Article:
Recognizing the needs of a "special population," UNLV launches a career fair for student-athletes.
Tony Gladney beat the odds. Before becoming director of community relations for the MGM Grand Hotel and Casino in Las Vegas, Gladney played a single season of professional football. Only one in 70 players who compete in the NCAA ranks gets as lucky.
"One day, athletics ends," says Gladney, who holds a degree in business communications from the University of Nevada-Las Vegas, where he starred as a wide receiver for the Runnin' Rebels in the mid-'80s. The NFL's San Francisco 49ers cut Gladney in 1988, the season after his pro career began. "It ends one day," he says, "and you do need to be prepared."
That's the message that Gladney now passes along to current UNLV studentathletes during frequent speaking visits on campus. It's a message shared by Eric Toliver, UNLV's assistant athletic director for compliance. Last December, Toliver followed the lead of schools such as Ohio State, Missouri and Texas A&M by organizing a career fair with the intent of showing student-athletes how to prepare a résumé, dress for an interview and converse with prospective employers.
"We have a career services department on campus, but a lot of the student-athletes aren't able to go to its career fairs," says Toliver, who spent four years in UNLV student services before joining the athletic department. "Those fairs don't take into consideration the special population of studentathletes, who have classes during the day, then practice, physical therapy perhaps and study hall. I said, 'Hey, why can't we do our own?' We needed to, because we try to tell these kids, 'One day, your participation in sports is going to end.' "
When planning began in early September, the first consideration for Toliver and Rebel team representatives who constitute UNLV's student-athlete advisory board was when to hold the career fair. Evening hours (6 to 9 p.m.) were chosen to facilitate student-athlete participation, and Dec. 2 was chosen to maximize student-athletes' opportunities to secure real work experience. "The reason we voted on having it in the middle of the academic year is because it gives students opportunities to get internships for that last semester, and it gives them contacts for the summer as well," Toliver says. "If we did it at the end of the year, some of these internships might not have been available."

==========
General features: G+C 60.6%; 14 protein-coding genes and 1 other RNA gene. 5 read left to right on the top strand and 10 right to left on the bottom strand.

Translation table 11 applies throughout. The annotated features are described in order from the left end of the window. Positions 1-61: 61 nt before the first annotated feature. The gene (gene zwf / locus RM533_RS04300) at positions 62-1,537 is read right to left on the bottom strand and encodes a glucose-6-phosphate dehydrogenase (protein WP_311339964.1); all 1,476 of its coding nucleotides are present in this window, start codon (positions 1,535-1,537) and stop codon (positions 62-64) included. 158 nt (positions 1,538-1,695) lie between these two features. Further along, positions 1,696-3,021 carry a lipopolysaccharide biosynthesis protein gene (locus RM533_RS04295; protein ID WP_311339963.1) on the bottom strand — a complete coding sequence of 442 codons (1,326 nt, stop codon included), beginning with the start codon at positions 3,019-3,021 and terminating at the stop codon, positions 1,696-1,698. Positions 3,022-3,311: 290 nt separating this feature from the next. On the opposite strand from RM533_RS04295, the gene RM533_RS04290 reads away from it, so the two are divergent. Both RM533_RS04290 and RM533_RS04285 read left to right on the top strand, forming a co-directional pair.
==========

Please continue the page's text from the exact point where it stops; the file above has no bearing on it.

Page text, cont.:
Toliver then examined the academic population in order to determine which corporations would likely show interest in the career fair. "We have a large population of student-athletes who are in our department of urban affairs, and we have a large population that is in casino and hotel management," he says. "So we hit the phone books, we hit the state agencies and went right down the list. My student-athlete advisory board members all worked hard together, making phone calls and following up on return phone calls."
About a month prior to the career fair, Toliver conducted workshops offering tips on résumé preparation, proper business attire and etiquette - even how to deliver a firm handshake. He compiled copies of the studentathletes' résumés into bound booklets, which were made available to each prospective employer at the career fair. The booklets benefited the student-athletes, too. "Some of the kids didn't realize how important a résumé is," Toliver says.